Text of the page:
But I am a human, not a dog, and I’m not a psychopath either, so the taking of another life for my own sustenance, or my dog’s, is something I don’t take lightly. For this animal-loving human, being an omnivore can be fraught with challenging and often contradictory thoughts and emotions. The seemingly simple and obvious solution, of course, would be vegetarianism. But my foray into that world — brought about by the realization that the steak on my dinner plate was what destiny had in store for the sweet, new-born, wobbly-legged, big-eyed calves grazing with their mamas at a ranch near my home in southwestern Colorado — was one ripe with myriad health challenges and one that I couldn’t sustain.
I’ve thought a lot about this topic and watching Maisie gulp down that field mouse has my brain circuits firing away far too much for what was supposed to be a quiet, snowy morning walk — particularly a walk that has preceded caffeine. I am trying desperately to rid my mind of the image of those mouse legs and tail disappearing down Maisie’s hatch, but it’s not working so instead I decide it is probably best if I just hit the cold, hard reality head on and just accept that my dog has swallowed a field mouse with no remorse, no sense of disgust, not a single qualm whatsoever. Because Maisie isn’t hard-wired to contemplate what has just transpired, I’m left to work through the moral and ethical consequences — of her actions and of being an omnivore.
And so I’ve concluded that, for me, it all comes down to an inherent willingness to accept two things, the first of which is that it is impossible to live on this earth without some living thing being sacrificed for your survival. Even if you are a vegetarian. I learned this brutal fact my first year gardening, when I realized it was me against the squash bugs. Someone was going to get my zucchini and I was going to make damn certain it wasn’t the squash bugs. Which meant hand-inspecting each and every plant and destroying the eggs if I was lucky enough to catch them early, the tiny nymphs if I was less lucky, and the adults (who crunched and let off a strong odor when squished) if I had really dropped the ball on inspecting the plants. But in spite of my determination and commitment not to use chemicals, I hated the task. I absolutely hated going out there and killing those bugs, hated how visceral the experience was, even while I hated what they did to my garden.
I know some would argue that there is a vast difference between a squash bug and a cow, and perhaps they would have a point, but to me a living thing is a living thing and sometimes there is a grim reality around where you happen to fall on the food chain. I’m guessing that some mouse, somewhere, has consumed an insect or two, before an owl or hawk, a snake or fox got to it.
Which leads to the second thing requiring acceptance, and that is that we are all going to die, each and every last one of us. And that means every single living thing, whether it is a field mouse in Iowa or a steer in Colorado, a bug (or two or three) in my small organic garden or a moth flying to its own death via the lure of the flame. There is no getting around that fact, there is no if, there is only when. A field mouse has a life expectancy of about a year. Who knows where on its life cycle that mouse was, but at some point, the party was going to end.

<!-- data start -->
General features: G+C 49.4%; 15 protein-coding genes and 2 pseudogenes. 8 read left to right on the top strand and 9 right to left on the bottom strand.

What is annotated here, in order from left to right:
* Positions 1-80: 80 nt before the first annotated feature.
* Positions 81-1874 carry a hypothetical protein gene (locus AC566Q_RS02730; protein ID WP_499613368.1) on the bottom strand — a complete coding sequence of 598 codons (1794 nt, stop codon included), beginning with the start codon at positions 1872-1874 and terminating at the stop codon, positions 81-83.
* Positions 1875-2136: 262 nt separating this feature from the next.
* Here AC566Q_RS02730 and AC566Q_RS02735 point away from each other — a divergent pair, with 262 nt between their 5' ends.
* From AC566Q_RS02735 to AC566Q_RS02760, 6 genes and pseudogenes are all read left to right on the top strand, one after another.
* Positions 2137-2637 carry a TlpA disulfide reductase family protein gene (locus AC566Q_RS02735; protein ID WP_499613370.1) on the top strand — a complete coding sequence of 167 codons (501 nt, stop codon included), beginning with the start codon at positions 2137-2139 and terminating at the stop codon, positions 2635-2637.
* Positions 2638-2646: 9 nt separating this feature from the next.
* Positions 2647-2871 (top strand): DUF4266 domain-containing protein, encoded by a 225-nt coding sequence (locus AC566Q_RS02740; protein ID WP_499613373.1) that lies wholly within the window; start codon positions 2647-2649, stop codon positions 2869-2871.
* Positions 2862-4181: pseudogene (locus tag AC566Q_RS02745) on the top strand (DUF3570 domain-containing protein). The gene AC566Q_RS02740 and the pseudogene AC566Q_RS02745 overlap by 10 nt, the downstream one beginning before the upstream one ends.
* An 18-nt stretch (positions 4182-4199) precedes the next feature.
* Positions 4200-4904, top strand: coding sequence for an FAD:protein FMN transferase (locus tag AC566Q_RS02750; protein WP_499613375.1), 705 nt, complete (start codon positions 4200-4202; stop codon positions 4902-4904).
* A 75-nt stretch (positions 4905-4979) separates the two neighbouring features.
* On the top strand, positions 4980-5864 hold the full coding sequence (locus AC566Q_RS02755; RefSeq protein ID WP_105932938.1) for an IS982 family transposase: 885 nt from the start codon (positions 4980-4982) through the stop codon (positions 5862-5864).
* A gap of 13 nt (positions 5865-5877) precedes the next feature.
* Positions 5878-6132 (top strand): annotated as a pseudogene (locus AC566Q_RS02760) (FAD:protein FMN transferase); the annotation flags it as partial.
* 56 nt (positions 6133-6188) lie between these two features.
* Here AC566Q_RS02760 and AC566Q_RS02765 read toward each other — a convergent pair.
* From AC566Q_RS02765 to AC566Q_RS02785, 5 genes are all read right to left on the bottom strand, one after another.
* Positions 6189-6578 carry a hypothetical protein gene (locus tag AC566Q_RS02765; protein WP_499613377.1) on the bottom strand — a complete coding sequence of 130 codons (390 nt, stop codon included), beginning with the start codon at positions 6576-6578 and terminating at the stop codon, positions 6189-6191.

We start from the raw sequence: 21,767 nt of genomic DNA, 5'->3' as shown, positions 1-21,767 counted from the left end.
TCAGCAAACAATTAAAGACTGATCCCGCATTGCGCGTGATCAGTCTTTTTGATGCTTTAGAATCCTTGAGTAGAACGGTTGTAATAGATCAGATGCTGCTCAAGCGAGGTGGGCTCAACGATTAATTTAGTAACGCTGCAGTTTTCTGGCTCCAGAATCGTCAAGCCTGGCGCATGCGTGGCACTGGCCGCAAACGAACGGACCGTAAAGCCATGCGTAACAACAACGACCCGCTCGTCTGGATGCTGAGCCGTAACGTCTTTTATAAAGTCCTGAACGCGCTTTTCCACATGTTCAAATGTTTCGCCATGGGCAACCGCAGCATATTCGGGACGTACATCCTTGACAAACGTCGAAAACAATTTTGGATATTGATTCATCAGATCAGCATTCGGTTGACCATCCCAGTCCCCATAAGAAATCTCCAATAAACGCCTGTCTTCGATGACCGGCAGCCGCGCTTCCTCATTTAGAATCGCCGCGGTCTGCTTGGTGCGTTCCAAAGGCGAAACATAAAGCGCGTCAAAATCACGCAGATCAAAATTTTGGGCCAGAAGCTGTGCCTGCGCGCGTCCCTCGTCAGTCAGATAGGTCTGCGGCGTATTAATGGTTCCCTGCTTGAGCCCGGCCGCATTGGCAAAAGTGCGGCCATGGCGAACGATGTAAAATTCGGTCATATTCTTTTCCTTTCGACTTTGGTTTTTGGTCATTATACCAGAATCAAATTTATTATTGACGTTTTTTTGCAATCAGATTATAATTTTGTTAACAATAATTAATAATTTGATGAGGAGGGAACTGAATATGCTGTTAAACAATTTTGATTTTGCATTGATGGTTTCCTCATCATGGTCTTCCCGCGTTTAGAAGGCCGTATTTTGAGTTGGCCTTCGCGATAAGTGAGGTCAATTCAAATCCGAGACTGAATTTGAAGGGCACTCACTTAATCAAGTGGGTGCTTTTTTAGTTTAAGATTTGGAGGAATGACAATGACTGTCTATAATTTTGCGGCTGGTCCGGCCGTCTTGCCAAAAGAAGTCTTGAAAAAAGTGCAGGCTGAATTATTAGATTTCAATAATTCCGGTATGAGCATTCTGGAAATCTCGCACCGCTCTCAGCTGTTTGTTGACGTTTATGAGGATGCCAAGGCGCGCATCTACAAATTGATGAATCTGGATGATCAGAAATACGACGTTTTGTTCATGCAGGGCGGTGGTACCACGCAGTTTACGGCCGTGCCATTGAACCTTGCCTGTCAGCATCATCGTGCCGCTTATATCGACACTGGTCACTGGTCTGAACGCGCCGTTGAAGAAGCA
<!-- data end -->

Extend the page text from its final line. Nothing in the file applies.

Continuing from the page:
Maisie is a dog and so she is an omnivore. She eats turkey and lamb and carrots and apples and beef and, now, apparently, field mice. I have no idea if that was her first mouse or merely the first one I’ve had the honor of witnessing her devour. But my squeamishness at it is a bit hypocritical, given that she gets some form of meat — whether it is a boiled chicken gizzard or her delicious buffalo and blueberry dessert treats, her kibble mixed with homemade chicken stock or her fancy food from The Honest Kitchen — each and every day, all given to her by me.
So as we make our way down the other side of the meadow, I am quietly accepting, maybe even becoming a little proud, that Maisie is a competent little hunter. It’s fitting, really, with her independent, wild, and free spirit, and another thing about her which I can love and admire, another lesson for which I can be grateful to her.
Of course, when we go back to the meadow the next day, I am far more cognizant of — or, if I’m honest, more willing to admit — what is actually happening when she is burrowing her nose in the snow. And while I don’t really want to discourage her from being true to her nature, I also am not terribly anxious to witness her consuming any more mice. And so I learn that Maisie, in spite of her stubbornness in many areas of training, actually does understand the command leave it. Because when she dives face first into the snow and I call out, “leave it!” she actually does. She actually pulls her nose out and goes bounding off in the snow, her face dusted in white, her sweater crusted with tiny ice balls, and her whole being rejoicing in being outside on a gorgeous winter day, whether she gets the mouse or not.
* * * * *
So dear readers, have you had the experience of watching your beloved pet express its nature as a wild hunter? How do you balance your love for animals with their (and possibly your own) carnivorous needs? Or are both you and your pets vegetarians? I love to hear from you, so please feel free to leave a comment below!